His brief for this commercial was to shoot it like a Hollywood action movie, and “make your pulse race in the way a lot of car ads don’t”. He says the client was a little shocked by some of his techniques, namely crashing the three new, brilliant white Volkswagens into purpose-built rigs and having a helicopter skim three feet above them. “I think VW always worried that I would blow the cars up at some point,” he laughs, before adding, proudly, that he gave all three cars back still gleaming white and without so much as a dent in them.

Anderson was introduced to The Mob by his old friend Vadim Jean, a partner at the film company and one of its directors, and it’s clear he’s enjoyed his induction into commercials: he praises the client’s “enthusiasm” and is delighted with the creative freedom he’s been afforded.

“I’m very excited about doing more commercials, but I don’t have to just take commercials to pay my mortgage. That was what was great about this, if the client had gone ‘That location’s great but we want to shoot in this other place’, and if we hadn’t had a creative vision that was very much the same, I didn’t have to do it.”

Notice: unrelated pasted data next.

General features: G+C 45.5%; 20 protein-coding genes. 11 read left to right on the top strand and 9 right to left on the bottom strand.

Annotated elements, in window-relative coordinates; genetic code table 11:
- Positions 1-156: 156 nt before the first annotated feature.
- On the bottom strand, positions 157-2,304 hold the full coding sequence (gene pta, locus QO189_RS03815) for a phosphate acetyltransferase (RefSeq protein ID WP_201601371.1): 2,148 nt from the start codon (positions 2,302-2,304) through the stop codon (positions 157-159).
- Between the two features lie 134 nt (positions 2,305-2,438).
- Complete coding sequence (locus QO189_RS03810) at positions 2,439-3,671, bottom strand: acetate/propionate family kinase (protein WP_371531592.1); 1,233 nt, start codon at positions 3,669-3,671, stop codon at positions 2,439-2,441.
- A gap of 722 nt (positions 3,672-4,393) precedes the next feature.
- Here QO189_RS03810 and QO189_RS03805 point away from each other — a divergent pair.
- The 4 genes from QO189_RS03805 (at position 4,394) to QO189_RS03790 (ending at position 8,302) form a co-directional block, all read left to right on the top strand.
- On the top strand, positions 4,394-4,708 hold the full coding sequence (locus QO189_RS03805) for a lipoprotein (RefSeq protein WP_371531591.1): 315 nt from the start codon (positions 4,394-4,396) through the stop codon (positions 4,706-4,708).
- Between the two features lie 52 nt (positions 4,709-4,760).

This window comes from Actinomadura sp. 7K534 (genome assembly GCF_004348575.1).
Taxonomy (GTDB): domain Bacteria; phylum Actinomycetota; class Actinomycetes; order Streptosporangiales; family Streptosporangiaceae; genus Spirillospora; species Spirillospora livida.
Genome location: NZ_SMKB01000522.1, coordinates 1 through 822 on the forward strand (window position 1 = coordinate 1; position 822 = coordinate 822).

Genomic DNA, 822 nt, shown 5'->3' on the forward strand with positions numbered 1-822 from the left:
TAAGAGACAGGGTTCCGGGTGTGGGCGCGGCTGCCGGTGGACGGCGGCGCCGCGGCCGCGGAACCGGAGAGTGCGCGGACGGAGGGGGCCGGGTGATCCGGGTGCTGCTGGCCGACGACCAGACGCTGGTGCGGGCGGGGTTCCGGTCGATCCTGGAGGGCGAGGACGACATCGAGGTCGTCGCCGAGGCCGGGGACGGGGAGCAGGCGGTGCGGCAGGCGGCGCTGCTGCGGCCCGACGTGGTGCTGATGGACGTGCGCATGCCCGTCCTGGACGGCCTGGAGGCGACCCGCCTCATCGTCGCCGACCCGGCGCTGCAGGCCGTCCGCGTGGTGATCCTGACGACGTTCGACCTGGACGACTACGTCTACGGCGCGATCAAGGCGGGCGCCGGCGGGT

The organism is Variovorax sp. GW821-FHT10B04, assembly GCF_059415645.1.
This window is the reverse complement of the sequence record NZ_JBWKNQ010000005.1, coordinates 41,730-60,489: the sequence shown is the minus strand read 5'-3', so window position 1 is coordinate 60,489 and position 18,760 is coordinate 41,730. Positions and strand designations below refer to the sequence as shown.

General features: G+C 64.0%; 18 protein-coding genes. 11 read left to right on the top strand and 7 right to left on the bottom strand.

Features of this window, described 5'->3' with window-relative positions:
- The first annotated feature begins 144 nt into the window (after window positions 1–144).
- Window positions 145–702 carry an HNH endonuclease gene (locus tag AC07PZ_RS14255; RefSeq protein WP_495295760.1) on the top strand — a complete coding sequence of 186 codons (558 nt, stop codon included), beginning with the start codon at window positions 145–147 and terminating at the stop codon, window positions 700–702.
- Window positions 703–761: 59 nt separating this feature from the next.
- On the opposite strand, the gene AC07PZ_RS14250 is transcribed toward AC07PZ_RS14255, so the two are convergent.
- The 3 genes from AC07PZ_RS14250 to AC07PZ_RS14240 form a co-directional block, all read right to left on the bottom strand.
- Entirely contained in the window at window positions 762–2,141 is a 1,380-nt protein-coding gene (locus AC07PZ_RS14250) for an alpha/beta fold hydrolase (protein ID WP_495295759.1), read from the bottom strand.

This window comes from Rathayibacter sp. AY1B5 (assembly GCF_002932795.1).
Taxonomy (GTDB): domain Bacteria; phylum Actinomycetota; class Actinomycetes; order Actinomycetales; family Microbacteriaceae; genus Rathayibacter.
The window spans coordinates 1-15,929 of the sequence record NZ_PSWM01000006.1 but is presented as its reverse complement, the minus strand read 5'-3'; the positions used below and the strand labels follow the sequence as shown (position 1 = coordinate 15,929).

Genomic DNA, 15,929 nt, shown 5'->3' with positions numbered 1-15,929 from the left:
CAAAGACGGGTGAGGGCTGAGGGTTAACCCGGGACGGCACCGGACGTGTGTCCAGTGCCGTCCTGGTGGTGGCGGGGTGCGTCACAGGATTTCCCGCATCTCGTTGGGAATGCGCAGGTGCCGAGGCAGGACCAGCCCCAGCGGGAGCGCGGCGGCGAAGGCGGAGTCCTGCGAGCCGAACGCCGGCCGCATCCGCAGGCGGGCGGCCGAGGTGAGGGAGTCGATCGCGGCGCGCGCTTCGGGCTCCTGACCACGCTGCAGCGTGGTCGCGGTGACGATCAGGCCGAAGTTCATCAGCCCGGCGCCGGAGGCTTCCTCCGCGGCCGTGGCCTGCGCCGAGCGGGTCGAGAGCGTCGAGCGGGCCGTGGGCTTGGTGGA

Criticise

Anderson always wanted to be a filmmaker, he says, ever since he was a child. He made his name as a director and writer and first announced his striking visual style with his 1994 debut, Shopping, starring Jude Law and Sadie Frost. “If anyone wants to criticise one of my movies in the press, one of the easiest things to say is it’s all style over substance, and that’s because even when I was spending very little money making films in England, they always looked fantastic. That’s a criticism that you can never level against me – that the movies don’t look good.”